by John Pilger, Global Research:
Travelling with Hugo Chavez, I soon understood the threat of Venezuela. At a farming co-operative in Lara state, people waited patiently and with good humour in the heat. Jugs of water and melon juice were passed around. A guitar was played; a woman, Katarina, stood and sang with a husky contralto.
“What did her words say?” I asked.
“That we are proud,” was the reply.
The applause for her merged with the arrival of Chavez. Under one arm he carried a satchel bursting with books. He wore his big red shirt and greeted people by name, stopping to listen. What struck me was his capacity to listen.
But now he read. For almost two hours he read into the microphone from the stack of books beside him: Orwell, Dickens, Tolstoy, Zola, Hemingway, Chomsky, Neruda: a page here, a line or two there. People clapped and whistled as he moved from author to author.By way of contrast, said Carter, the US election system, with its emphasis on campaign money, “is one of the worst”.
In extending the franchise to a parallel people’s state of communal authority, based in the poorest barrios, Chavez described Venezuelan democracy as “our version of Rousseau’s idea of popular sovereignty”.
In Barrio La Linea, seated in her tiny kitchen, Beatrice Balazo told me her children were the first generation of the poor to attend a full day’s school and be given a hot meal and to learn music, art and dance. “I have seen their confidence blossom like flowers,” she said.
In Barrio La Vega, I listened to a nurse, Mariella Machado, a black woman of 45 with a wicked laugh, address an urban land council on subjects ranging from homelessness to illegal war. That day, they were launching Mision Madres de Barrio, a programme aimed at poverty among single mothers. Under the constitution, women have the right to be paid as carers, and can borrow from a special women’s bank. Now the poorest housewives get the equivalent of $200 a month.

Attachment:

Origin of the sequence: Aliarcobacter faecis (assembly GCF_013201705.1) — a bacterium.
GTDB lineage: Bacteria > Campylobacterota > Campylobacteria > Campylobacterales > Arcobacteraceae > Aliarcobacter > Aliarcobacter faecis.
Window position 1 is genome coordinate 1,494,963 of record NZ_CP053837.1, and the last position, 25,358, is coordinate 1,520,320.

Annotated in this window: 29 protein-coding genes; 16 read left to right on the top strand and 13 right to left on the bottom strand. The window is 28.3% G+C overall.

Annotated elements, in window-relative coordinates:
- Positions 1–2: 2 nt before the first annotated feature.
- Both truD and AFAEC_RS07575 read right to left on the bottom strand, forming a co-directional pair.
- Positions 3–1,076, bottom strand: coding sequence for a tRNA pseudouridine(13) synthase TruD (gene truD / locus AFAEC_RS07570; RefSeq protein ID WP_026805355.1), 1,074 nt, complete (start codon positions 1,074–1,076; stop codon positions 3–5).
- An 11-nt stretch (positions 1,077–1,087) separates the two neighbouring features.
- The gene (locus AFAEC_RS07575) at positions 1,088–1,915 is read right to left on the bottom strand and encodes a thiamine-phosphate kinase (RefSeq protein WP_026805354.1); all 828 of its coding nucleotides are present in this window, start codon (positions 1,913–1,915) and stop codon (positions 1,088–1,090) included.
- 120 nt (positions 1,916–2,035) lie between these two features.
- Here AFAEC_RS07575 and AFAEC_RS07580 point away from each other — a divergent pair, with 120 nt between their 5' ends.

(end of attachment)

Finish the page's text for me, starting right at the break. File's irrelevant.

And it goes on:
In a room lit by a single fluorescent tube, I met Ana Lucia Ferandez, aged 86, and Mavis Mendez, aged 95. A mere 33-year-old, Sonia Alvarez, had come with her two children. Once, none of them could read and write; now they were studying mathematics. For the first time in its history, Venezuela has almost 100 per cent literacy.
Then farmers took the microphone and told him what they knew, and what they needed; one ancient face, carved it seemed from a nearby banyan, made a long, critical speech on the subject of irrigation; Chavez took notes.
Wine is grown here, a dark Syrah type grape. “John, John, come up here,” said El Presidente, having watched me fall asleep in the heat and the depths of Oliver Twist.
“He likes red wine,” Chavez told the cheering, whistling audience, and presented me with a bottle of “vino de la gente”. My few words in bad Spanish brought whistles and laughter.
Watching Chavez with la gente made sense of a man who promised, on coming to power, that his every move would be subject to the will of the people. In eight years, Chavez won eight elections and referendums: a world record. He was electorally the most popular head of state in the Western Hemisphere, probably in the world.
Every major chavista reform was voted on, notably a new constitution of which 71 per cent of the people approved each of the 396 articles that enshrined unheard of freedoms, such as Article 123, which for the first time recognised the human rights of mixed-race and black people, of whom Chavez was one.
One of his tutorials on the road quoted a feminist writer: “Love and solidarity are the same.” His audiences understood this well and expressed themselves with dignity, seldom with deference. Ordinary people regarded Chavez and his government as their first champions: as theirs.
This was especially true of the indigenous, mestizos and Afro-Venezuelans, who had been held in historic contempt by Chavez’s immediate predecessors and by those who today live far from the barrios, in the mansions and penthouses of East Caracas, who commute to Miami where their banks are and who regard themselves as “white”. They are the powerful core of what the media calls “the opposition”.
When I met this class, in suburbs called Country Club, in homes appointed with low chandeliers and bad portraits, I recognised them. They could be white South Africans, the petite bourgeoisie of Constantia and Sandton, pillars of the cruelties of apartheid.
Cartoonists in the Venezuelan press, most of which are owned by an oligarchy and oppose the government, portrayed Chavez as an ape. A radio host referred to “the monkey”. In the private universities, the verbal currency of the children of the well-off is often racist abuse of those whose shacks are just visible through the pollution.
Although identity politics are all the rage in the pages of liberal newspapers in the West, race and class are two words almost never uttered in the mendacious “coverage” of Washington’s latest, most naked attempt to grab the world’s greatest source of oil and reclaim its “backyard”.